LAGGING INDICATORS. The lagging index stands at 122.8 (1996=100) in January, with five of the seven components advancing. The positive contributors to the index - beginning with the largest positive contributor - were commercial and industrial loans outstanding*, average duration of unemployment (inverted), average prime rate charged by banks, change in labor cost per unit of output*, and ratio of consumer installment credit to personal income*. The ratio of manufacturing and trade inventories to sales*, and change in CPI for services* held steady in January. Based on revised data, the lagging index decreased 0.1 percent in December and increased 0.4 percent in November.
DATA AVAILABILITY AND NOTES. The data series used by The Conference Board to compute the three composite indexes and reported in the tables in this release are those available "as of" 12 Noon on February 17, 2006. Some series are estimated as noted below.
* Series in the leading index that are based on The Conference Board estimates are manufacturers' new orders for consumer goods and materials, manufacturers' new orders for nondefense capital goods, and the personal consumption expenditure used to deflate the money supply. Series in the coincident index that are based on The Conference Board estimates are personal income less transfer payments and manufacturing and trade sales. Series in the lagging index that are based on The Conference Board estimates are inventories to sales ratio, consumer installment credit to income ratio, change in labor cost per unit of output, the consumer price index, and the personal consumption expenditure used to deflate commercial and industrial loans outstanding.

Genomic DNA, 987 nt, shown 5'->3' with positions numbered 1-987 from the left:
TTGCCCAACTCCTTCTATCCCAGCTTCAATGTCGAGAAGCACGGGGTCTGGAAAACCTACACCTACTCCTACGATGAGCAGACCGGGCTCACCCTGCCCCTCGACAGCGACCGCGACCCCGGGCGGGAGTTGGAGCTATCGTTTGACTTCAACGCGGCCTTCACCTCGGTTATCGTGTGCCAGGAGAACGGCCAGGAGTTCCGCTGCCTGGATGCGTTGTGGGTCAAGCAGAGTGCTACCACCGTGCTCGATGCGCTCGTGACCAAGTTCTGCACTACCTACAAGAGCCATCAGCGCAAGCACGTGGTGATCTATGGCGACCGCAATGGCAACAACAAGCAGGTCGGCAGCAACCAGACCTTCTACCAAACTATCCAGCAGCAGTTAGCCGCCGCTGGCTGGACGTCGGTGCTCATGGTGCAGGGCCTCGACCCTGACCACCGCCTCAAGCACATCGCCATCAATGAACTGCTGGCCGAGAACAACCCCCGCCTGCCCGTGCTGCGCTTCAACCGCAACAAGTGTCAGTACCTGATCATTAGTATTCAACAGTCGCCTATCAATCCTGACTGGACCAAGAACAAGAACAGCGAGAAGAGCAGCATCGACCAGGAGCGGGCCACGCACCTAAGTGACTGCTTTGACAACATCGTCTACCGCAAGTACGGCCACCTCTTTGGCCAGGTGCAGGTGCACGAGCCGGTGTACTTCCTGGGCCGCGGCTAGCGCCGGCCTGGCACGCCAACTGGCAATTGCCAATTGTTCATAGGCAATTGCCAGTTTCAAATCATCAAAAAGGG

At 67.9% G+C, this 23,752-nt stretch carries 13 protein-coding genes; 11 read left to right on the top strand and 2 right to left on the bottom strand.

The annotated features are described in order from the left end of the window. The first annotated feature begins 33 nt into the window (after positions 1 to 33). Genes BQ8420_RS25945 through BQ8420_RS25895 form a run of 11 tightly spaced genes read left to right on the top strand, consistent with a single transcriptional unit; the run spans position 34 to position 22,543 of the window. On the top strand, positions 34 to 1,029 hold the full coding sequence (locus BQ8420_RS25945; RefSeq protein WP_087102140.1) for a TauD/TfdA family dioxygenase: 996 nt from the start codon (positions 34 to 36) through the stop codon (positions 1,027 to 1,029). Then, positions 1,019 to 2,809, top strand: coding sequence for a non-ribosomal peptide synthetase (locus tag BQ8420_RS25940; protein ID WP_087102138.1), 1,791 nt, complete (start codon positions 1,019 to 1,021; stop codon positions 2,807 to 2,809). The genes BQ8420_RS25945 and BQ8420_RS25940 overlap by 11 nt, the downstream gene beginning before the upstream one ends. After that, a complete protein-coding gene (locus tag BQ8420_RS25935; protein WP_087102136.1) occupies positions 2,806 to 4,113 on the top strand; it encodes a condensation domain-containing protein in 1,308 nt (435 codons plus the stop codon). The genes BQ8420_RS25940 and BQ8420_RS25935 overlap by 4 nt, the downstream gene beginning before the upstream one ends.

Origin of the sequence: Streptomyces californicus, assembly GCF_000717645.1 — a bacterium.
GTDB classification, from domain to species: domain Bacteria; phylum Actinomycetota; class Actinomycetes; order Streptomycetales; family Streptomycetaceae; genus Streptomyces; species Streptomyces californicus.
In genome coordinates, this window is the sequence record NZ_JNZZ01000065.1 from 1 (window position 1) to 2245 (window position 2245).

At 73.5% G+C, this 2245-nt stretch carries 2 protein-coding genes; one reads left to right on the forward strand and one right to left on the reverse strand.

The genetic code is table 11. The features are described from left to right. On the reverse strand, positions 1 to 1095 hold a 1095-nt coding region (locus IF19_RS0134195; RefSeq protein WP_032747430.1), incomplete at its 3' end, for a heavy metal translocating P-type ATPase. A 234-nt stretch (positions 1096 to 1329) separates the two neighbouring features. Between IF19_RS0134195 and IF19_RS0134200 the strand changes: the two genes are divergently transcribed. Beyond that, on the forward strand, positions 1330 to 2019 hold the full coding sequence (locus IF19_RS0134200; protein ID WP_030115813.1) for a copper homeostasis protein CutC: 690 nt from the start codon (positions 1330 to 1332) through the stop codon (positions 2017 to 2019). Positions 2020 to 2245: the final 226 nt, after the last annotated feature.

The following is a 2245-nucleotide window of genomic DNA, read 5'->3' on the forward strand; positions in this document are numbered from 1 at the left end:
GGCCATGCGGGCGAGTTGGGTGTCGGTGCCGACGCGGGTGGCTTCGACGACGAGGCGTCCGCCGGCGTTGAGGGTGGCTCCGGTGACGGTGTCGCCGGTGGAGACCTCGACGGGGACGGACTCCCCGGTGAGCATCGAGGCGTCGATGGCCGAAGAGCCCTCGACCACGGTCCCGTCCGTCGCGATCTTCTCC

The procedure used to estimate the current month's personal consumption expenditure deflator (used in the calculation of real money supply and commercial and industrial loans outstanding) now incorporates the current month's consumer price index when it is available before the release of the U.S. Leading Economic Indicators.
Effective with the September 18, 2003 release, the method for calculating manufacturers' new orders for consumer goods and materials (A0M008) and manufacturers' new orders for nondefense capital goods (A0M027) has been revised. Both series are now constructed by deflating nominal aggregate new orders data instead of aggregating deflated industry level new orders data. Both the new and the old methods utilize appropriate producer price indices. This simplification remedies several issues raised by the recent conversion of industry data to the North American Classification System (NAICS), as well as several other issues, e.g. the treatment of semiconductor orders. While this simplification caused a slight shift in the levels of both new orders series, the growth rates were essentially the same. As a result, this simplification had no significant effect on the leading index.
Effective with the January 22, 2004 release a programming error in the calculation of the leading index --in place since January 2002 -- has been corrected. The cyclical behavior of the leading index was not affected by either the calculation error or its correction, but the level of the index in the 1959-1996 period is slightly higher.